The Master Musicians of Jajouka are amazing. Players of double-headed drums and various traditional wind and string instruments are born into this ancient Moroccan troupe and exempt from all work other than making their music, which is considered magical. The individual phrases of their music are quite simple, but are intricately layered and repeated, with changes taking place gradually over time. Some performances go on for days. It is difficult to imagine anything that could sound more “other” to Western ears, and easy to understand why the spate of tours, new releases and reissues in recent years have been enthusiastically welcomed by many listeners.
Previous recordings of the Master Musicians have relegated the group to a mystical fetish object, subjecting their already brilliant sound to the addition of needless studio bells and whistles. For this reason, the alleged hook of Talvin Singh as producer is intensely problematic. Liner notes by Singh and Bachir Attar (bandleader of Jajouka) herald the collaboration as the entry of traditional and electronic music into a transformative dialogue. While the premise may be interesting, it is anything but new. The productivity found in the affinities and contrasts between electronic sound and non-Western musics are foundational to twentieth century experimentation, most notably in challenges to tonality and instrument exploration. Singh’s production does not yield any revelations; we all know that loops, phase interference and reverb did not just happen with the advent of recorded sound. They are sonic phenomena that the Master Musicians of Jajouka were putting to work centuries before Talvin Singh touched a console.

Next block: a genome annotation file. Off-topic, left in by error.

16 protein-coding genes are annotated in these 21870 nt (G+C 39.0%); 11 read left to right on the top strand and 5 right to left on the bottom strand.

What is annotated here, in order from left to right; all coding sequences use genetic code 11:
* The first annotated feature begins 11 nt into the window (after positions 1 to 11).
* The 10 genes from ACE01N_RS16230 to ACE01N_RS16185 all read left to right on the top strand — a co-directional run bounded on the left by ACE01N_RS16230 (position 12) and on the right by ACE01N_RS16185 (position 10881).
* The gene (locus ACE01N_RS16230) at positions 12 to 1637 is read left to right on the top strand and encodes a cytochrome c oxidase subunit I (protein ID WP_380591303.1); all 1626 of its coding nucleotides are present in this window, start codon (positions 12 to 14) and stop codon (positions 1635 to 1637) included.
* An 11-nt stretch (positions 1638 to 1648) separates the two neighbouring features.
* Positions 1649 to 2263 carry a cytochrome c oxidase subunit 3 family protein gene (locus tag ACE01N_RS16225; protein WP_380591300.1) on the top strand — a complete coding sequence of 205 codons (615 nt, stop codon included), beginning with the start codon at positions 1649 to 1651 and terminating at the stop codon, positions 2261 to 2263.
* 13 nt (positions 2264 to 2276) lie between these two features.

Master Musicians of Jajouka
In seeming anticipation of this critique, there is an Arabic proverb printed on the back of the package, “To the pure, all things are pure.” The problem is not an absence of “purity,” but the unfortunate way that Singh’s techno treatments render the music of Jajouka as kitsch. This effect is most profound on “You Can Find the Feeling,” a track in which excessive fat bass and twinkly oscillations sound in contrast to the acoustic instruments as if this will help the listener to really hear some esoteric wisdom of the ancients. The predictable electronics posture like a hated college roommate on acid who won’t shut up about the wicked traces, or how they think that you might be melting into the wall. “The Magic of Peace” and its remix sound like a B-rate creation myth that tells the story of a spaceship landing in Morocco. Ironically, the most provocative and hypnotic moments are when the producer backs off, on “The Truth Forever” and “The House of Baraka.”
The Master Musicians of Jajouka are amazing, and their gorgeous sound shines through Singh’s trite production. Pass on this record and check out Apocalypse Across the Sky or Brian Jones Presents: The Pipes of Pan at Jajouka. While the Jones recording is not “pure,” his psychedelic treatments still indicate that he was a reflective listener and tasteful producer. In spite of his very public and intelligent politics concerning the cultural repercussions of music practices, Singh made a record that sonically reeks of imperialism.
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